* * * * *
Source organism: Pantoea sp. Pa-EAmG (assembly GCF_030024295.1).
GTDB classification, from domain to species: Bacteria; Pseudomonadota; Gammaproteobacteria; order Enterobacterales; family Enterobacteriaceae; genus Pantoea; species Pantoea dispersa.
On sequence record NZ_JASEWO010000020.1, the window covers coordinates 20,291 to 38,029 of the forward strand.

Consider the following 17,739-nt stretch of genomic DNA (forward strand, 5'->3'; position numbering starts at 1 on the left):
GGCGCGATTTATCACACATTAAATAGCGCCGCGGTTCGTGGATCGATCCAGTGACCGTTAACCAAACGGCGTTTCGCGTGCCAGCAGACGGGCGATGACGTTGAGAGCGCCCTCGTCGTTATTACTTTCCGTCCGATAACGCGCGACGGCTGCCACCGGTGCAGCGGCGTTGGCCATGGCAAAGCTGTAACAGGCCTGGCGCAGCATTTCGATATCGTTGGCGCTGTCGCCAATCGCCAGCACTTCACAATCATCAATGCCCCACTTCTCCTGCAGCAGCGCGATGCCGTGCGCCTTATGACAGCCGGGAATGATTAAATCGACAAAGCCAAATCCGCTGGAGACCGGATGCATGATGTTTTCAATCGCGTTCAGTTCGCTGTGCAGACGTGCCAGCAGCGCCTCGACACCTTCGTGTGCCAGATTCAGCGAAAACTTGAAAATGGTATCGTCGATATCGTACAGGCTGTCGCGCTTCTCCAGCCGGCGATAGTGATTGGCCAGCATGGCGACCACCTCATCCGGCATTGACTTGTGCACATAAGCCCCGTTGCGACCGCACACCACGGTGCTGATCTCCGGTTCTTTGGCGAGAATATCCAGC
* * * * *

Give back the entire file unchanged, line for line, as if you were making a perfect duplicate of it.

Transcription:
Source organism: Pantoea sp. Pa-EAmG (assembly GCF_030024295.1).
GTDB classification, from domain to species: Bacteria; Pseudomonadota; Gammaproteobacteria; order Enterobacterales; family Enterobacteriaceae; genus Pantoea; species Pantoea dispersa.
On sequence record NZ_JASEWO010000020.1, the window covers coordinates 20,291 to 38,029 of the forward strand.

Consider the following 17,739-nt stretch of genomic DNA (forward strand, 5'->3'; position numbering starts at 1 on the left):
GGCGCGATTTATCACACATTAAATAGCGCCGCGGTTCGTGGATCGATCCAGTGACCGTTAACCAAACGGCGTTTCGCGTGCCAGCAGACGGGCGATGACGTTGAGAGCGCCCTCGTCGTTATTACTTTCCGTCCGATAACGCGCGACGGCTGCCACCGGTGCAGCGGCGTTGGCCATGGCAAAGCTGTAACAGGCCTGGCGCAGCATTTCGATATCGTTGGCGCTGTCGCCAATCGCCAGCACTTCACAATCATCAATGCCCCACTTCTCCTGCAGCAGCGCGATGCCGTGCGCCTTATGACAGCCGGGAATGATTAAATCGACAAAGCCAAATCCGCTGGAGACCGGATGCATGATGTTTTCAATCGCGTTCAGTTCGCTGTGCAGACGTGCCAGCAGCGCCTCGACACCTTCGTGTGCCAGATTCAGCGAAAACTTGAAAATGGTATCGTCGATATCGTACAGGCTGTCGCGCTTCTCCAGCCGGCGATAGTGATTGGCCAGCATGGCGACCACCTCATCCGGCATTGACTTGTGCACATAAGCCCCGTTGCGACCGCACACCACGGTGCTGATCTCCGGTTCTTTGGCGAGAATATCCAGC